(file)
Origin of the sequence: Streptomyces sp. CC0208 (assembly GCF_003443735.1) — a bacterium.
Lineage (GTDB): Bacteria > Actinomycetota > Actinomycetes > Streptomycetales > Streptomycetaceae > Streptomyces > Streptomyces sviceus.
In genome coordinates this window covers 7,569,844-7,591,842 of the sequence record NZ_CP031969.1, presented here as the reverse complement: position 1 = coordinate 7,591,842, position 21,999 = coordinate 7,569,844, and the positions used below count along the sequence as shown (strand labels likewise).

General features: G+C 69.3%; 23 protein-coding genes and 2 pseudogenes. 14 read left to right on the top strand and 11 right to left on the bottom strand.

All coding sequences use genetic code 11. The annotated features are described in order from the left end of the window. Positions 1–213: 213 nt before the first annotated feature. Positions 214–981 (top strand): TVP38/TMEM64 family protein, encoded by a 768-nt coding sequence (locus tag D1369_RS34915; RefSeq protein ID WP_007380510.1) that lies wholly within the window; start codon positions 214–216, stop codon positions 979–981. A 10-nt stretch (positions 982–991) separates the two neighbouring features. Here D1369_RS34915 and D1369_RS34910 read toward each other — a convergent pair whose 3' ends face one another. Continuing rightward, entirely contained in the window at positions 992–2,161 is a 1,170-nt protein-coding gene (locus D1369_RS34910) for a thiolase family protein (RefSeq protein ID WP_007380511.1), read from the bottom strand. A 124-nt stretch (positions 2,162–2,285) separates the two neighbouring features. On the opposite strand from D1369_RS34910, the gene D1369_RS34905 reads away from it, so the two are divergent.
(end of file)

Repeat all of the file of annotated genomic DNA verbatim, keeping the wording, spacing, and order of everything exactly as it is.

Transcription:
Origin of the sequence: Streptomyces sp. CC0208 (assembly GCF_003443735.1) — a bacterium.
Lineage (GTDB): Bacteria > Actinomycetota > Actinomycetes > Streptomycetales > Streptomycetaceae > Streptomyces > Streptomyces sviceus.
In genome coordinates this window covers 7,569,844-7,591,842 of the sequence record NZ_CP031969.1, presented here as the reverse complement: position 1 = coordinate 7,591,842, position 21,999 = coordinate 7,569,844, and the positions used below count along the sequence as shown (strand labels likewise).

General features: G+C 69.3%; 23 protein-coding genes and 2 pseudogenes. 14 read left to right on the top strand and 11 right to left on the bottom strand.

All coding sequences use genetic code 11. The annotated features are described in order from the left end of the window. Positions 1–213: 213 nt before the first annotated feature. Positions 214–981 (top strand): TVP38/TMEM64 family protein, encoded by a 768-nt coding sequence (locus tag D1369_RS34915; RefSeq protein ID WP_007380510.1) that lies wholly within the window; start codon positions 214–216, stop codon positions 979–981. A 10-nt stretch (positions 982–991) separates the two neighbouring features. Here D1369_RS34915 and D1369_RS34910 read toward each other — a convergent pair whose 3' ends face one another. Continuing rightward, entirely contained in the window at positions 992–2,161 is a 1,170-nt protein-coding gene (locus D1369_RS34910) for a thiolase family protein (RefSeq protein ID WP_007380511.1), read from the bottom strand. A 124-nt stretch (positions 2,162–2,285) separates the two neighbouring features. On the opposite strand from D1369_RS34910, the gene D1369_RS34905 reads away from it, so the two are divergent.